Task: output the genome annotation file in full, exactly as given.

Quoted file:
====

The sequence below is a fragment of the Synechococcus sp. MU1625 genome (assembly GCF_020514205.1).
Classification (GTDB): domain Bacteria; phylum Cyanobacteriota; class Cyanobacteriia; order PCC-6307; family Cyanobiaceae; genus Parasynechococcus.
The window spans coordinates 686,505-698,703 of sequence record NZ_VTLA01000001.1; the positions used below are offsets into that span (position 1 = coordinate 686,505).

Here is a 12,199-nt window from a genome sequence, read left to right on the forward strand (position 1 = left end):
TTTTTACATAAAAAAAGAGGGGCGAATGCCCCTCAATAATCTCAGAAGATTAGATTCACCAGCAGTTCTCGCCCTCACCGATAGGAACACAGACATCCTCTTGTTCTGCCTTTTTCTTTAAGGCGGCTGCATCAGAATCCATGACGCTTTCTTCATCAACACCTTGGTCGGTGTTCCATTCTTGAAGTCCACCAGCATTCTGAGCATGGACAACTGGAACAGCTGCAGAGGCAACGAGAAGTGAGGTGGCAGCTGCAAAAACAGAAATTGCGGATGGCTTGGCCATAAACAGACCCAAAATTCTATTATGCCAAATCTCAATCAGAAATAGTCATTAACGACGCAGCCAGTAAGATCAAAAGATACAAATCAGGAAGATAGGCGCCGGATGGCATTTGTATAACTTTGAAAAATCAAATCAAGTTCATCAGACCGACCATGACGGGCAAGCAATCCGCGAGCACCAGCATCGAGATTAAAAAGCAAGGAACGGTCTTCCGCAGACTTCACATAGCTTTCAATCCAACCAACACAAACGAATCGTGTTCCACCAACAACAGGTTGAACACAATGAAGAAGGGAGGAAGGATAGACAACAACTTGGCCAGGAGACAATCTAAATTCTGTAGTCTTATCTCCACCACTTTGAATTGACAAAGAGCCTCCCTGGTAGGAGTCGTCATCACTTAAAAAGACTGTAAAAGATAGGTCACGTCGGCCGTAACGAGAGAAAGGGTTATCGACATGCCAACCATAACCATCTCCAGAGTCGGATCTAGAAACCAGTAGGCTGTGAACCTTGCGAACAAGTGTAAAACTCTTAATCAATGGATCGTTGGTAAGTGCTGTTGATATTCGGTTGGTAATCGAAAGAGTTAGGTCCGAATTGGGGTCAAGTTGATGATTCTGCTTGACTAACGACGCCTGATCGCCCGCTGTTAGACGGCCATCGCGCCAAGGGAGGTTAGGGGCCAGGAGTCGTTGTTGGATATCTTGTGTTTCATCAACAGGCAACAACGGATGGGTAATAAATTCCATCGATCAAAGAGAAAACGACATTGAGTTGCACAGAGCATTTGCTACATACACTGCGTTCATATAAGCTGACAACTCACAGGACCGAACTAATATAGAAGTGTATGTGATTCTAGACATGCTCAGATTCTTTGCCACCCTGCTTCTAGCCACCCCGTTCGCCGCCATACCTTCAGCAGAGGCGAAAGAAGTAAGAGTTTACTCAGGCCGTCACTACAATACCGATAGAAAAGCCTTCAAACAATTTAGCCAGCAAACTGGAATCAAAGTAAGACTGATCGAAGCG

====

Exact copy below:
The sequence below is a fragment of the Synechococcus sp. MU1625 genome (assembly GCF_020514205.1).
Classification (GTDB): domain Bacteria; phylum Cyanobacteriota; class Cyanobacteriia; order PCC-6307; family Cyanobiaceae; genus Parasynechococcus.
The window spans coordinates 686,505-698,703 of sequence record NZ_VTLA01000001.1; the positions used below are offsets into that span (position 1 = coordinate 686,505).

Here is a 12,199-nt window from a genome sequence, read left to right on the forward strand (position 1 = left end):
TTTTTACATAAAAAAAGAGGGGCGAATGCCCCTCAATAATCTCAGAAGATTAGATTCACCAGCAGTTCTCGCCCTCACCGATAGGAACACAGACATCCTCTTGTTCTGCCTTTTTCTTTAAGGCGGCTGCATCAGAATCCATGACGCTTTCTTCATCAACACCTTGGTCGGTGTTCCATTCTTGAAGTCCACCAGCATTCTGAGCATGGACAACTGGAACAGCTGCAGAGGCAACGAGAAGTGAGGTGGCAGCTGCAAAAACAGAAATTGCGGATGGCTTGGCCATAAACAGACCCAAAATTCTATTATGCCAAATCTCAATCAGAAATAGTCATTAACGACGCAGCCAGTAAGATCAAAAGATACAAATCAGGAAGATAGGCGCCGGATGGCATTTGTATAACTTTGAAAAATCAAATCAAGTTCATCAGACCGACCATGACGGGCAAGCAATCCGCGAGCACCAGCATCGAGATTAAAAAGCAAGGAACGGTCTTCCGCAGACTTCACATAGCTTTCAATCCAACCAACACAAACGAATCGTGTTCCACCAACAACAGGTTGAACACAATGAAGAAGGGAGGAAGGATAGACAACAACTTGGCCAGGAGACAATCTAAATTCTGTAGTCTTATCTCCACCACTTTGAATTGACAAAGAGCCTCCCTGGTAGGAGTCGTCATCACTTAAAAAGACTGTAAAAGATAGGTCACGTCGGCCGTAACGAGAGAAAGGGTTATCGACATGCCAACCATAACCATCTCCAGAGTCGGATCTAGAAACCAGTAGGCTGTGAACCTTGCGAACAAGTGTAAAACTCTTAATCAATGGATCGTTGGTAAGTGCTGTTGATATTCGGTTGGTAATCGAAAGAGTTAGGTCCGAATTGGGGTCAAGTTGATGATTCTGCTTGACTAACGACGCCTGATCGCCCGCTGTTAGACGGCCATCGCGCCAAGGGAGGTTAGGGGCCAGGAGTCGTTGTTGGATATCTTGTGTTTCATCAACAGGCAACAACGGATGGGTAATAAATTCCATCGATCAAAGAGAAAACGACATTGAGTTGCACAGAGCATTTGCTACATACACTGCGTTCATATAAGCTGACAACTCACAGGACCGAACTAATATAGAAGTGTATGTGATTCTAGACATGCTCAGATTCTTTGCCACCCTGCTTCTAGCCACCCCGTTCGCCGCCATACCTTCAGCAGAGGCGAAAGAAGTAAGAGTTTACTCAGGCCGTCACTACAATACCGATAGAAAAGCCTTCAAACAATTTAGCCAGCAAACTGGAATCAAAGTAAGACTGATCGAAGCG